Digital Extremes’ producer and environment art director reveal inspirations, insights and design decisions behind Warframe’s newest remaster
Sometimes, in order to move forward, one must move back. To break a stalemate amongst its board members, the Corpus, the money-loving, cult-like enemy faction at the heart of upcoming The Deadlock Protocol, does just this — it resurrects the past. In a sense, that’s what we’re doing too.
Very shortly, we will deliver a rigorously remastered, re-imagined update with The Deadlock Protocol, the earliest tileset in Warframe. Delving into the Corpus Faction content, originally introduced in 2013, we have refreshed everything from graphics, story, gameplay and presentation for players in 2020. This isn’t just a visual overhaul, the layers of redesign, modernization, and tuning run deep.
To provide insight into the remaster’s design, functionality and fun, long-time dev-team Producer Dave Kudirka and Environment Art Director Mat Tremblay have opened up to offer insight into what makes this update tick, and why.
What makes The Deadlock Protocol different than other Warframe updates?
Dave Kudirka, Producer: We are revisiting the very first Warframe tileset, which is already something special in itself. At the time of initial development in 2012, the entire Warframe team was less than 20 people. Jump to today: the development team has grown significantly (more than 200), the Warframe universe has expanded, and we have a better understanding of the stories we want to tell. The expectation we put on ourselves was that the re-imagining of the Corpus tileset (a term we use to describe the environments randomly generated in an area) would include new enemies, challenges, and world-building that can surprise and delight new and veteran players alike.
Mat Tremblay, environment art director: One of the best things about working on a game that has been going for this long is that you get to revisit things. The game, our engine, our universe, all these things have evolved over the life of Warframe. This means that the content and levels we made in 2012 can now get the benefit of what we know in 2020.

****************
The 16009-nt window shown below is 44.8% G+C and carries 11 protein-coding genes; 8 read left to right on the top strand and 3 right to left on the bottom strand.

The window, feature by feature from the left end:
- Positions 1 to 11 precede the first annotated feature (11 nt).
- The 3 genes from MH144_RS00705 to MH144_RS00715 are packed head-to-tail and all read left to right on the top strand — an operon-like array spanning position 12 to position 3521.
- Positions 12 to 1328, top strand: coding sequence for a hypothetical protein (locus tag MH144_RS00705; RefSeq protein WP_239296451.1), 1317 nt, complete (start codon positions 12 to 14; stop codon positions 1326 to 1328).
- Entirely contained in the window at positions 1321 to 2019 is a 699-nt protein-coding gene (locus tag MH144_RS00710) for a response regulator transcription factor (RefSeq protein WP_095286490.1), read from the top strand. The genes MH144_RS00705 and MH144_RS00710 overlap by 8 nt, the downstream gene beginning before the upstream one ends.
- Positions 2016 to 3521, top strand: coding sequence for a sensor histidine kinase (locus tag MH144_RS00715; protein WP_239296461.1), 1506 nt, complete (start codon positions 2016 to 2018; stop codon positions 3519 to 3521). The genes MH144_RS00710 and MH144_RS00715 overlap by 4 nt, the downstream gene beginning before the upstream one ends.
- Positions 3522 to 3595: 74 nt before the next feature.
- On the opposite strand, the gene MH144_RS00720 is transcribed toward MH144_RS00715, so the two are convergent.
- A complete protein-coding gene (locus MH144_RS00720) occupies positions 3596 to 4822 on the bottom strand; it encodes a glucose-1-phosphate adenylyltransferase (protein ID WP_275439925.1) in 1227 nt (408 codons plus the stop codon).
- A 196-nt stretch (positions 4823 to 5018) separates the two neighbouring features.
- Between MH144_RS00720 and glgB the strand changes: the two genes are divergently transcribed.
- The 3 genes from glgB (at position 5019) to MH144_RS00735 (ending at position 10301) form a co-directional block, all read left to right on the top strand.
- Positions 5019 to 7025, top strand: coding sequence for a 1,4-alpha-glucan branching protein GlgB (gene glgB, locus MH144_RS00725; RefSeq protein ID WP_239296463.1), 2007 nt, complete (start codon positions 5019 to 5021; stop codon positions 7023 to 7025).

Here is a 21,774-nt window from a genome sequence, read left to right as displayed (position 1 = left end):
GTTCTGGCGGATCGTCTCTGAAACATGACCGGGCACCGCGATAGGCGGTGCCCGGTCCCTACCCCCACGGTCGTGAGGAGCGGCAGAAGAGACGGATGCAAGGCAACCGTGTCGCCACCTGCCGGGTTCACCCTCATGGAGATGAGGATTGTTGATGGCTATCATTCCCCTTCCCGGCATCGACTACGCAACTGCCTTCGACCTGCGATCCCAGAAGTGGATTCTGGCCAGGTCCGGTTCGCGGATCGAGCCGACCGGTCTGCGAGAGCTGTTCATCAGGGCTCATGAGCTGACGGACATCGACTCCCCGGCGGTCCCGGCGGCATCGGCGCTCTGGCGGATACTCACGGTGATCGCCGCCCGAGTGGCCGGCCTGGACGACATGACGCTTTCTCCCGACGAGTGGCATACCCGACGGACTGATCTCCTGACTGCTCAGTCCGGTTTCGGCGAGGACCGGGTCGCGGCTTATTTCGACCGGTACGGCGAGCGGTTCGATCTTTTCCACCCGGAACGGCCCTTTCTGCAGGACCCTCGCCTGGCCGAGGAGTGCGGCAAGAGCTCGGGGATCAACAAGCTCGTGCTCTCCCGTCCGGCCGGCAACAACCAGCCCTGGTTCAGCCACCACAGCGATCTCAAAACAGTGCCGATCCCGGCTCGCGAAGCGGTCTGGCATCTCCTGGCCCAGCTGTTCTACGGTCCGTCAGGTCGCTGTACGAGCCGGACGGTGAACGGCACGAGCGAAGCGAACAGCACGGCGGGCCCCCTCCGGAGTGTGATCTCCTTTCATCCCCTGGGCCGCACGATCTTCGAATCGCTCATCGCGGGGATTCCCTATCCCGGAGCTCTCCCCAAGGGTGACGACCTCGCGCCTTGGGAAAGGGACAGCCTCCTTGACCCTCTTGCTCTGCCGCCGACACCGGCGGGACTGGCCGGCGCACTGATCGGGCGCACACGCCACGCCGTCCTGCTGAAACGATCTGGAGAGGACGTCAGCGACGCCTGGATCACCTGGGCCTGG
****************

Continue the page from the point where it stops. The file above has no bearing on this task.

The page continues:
The Corpus Ship set is one of the first tilesets we made, and its story was rooted in what we knew about the universe then. And now we are able to expand the narrative, making the experience more immersive for our players. We are introducing a new Warframe (Protea), a new Corpus character with a deep backstory (including a secret character to be revealed later), we have reworked many of the gameplay mechanics within the Corpus Ship set, refreshed the AI, and reworked the Jackal boss fight. All of that, and we have given the levels a visual facelift that brings them up to the same art standard we have been pushing for the last couple of years.
What are some of the driving gameplay design principles behind this update?
Dave: Ideas for the Corpus set began with an enemy spec refresh, security system changes, and an all-new Jackal fight. Additionally, and fitting with the themes of a Corpus “Greed Cult”, we introduced Granum Crowns — a unique form of currency with very specialized use that is strongly connected to a charismatic and mysterious character to be revealed in the story, and the foundation of Corpus culture.
Once collected, Granum Crowns can be deposited at different landmarks in the level to liberate captives, reveal guarded Corpus history, and perhaps most critically, make an offering to the Void to seek the mysteries and rewards within. The Deadlock Protocol Update will introduce players to this new gameplay which will have scaled difficulty options, all new rewards, and our newest warframe: Protea.
What are some of the key visual design principles behind the level design in this update?
Mat: This remaster has been on the books for a while and so our ideas have had time to mature. For the remaster, we stay true to the commercial and capitalist aims of the Corpus, but for the first time tried to connect the visuals to the almost cult-like worship of wealth that the Corpus possess.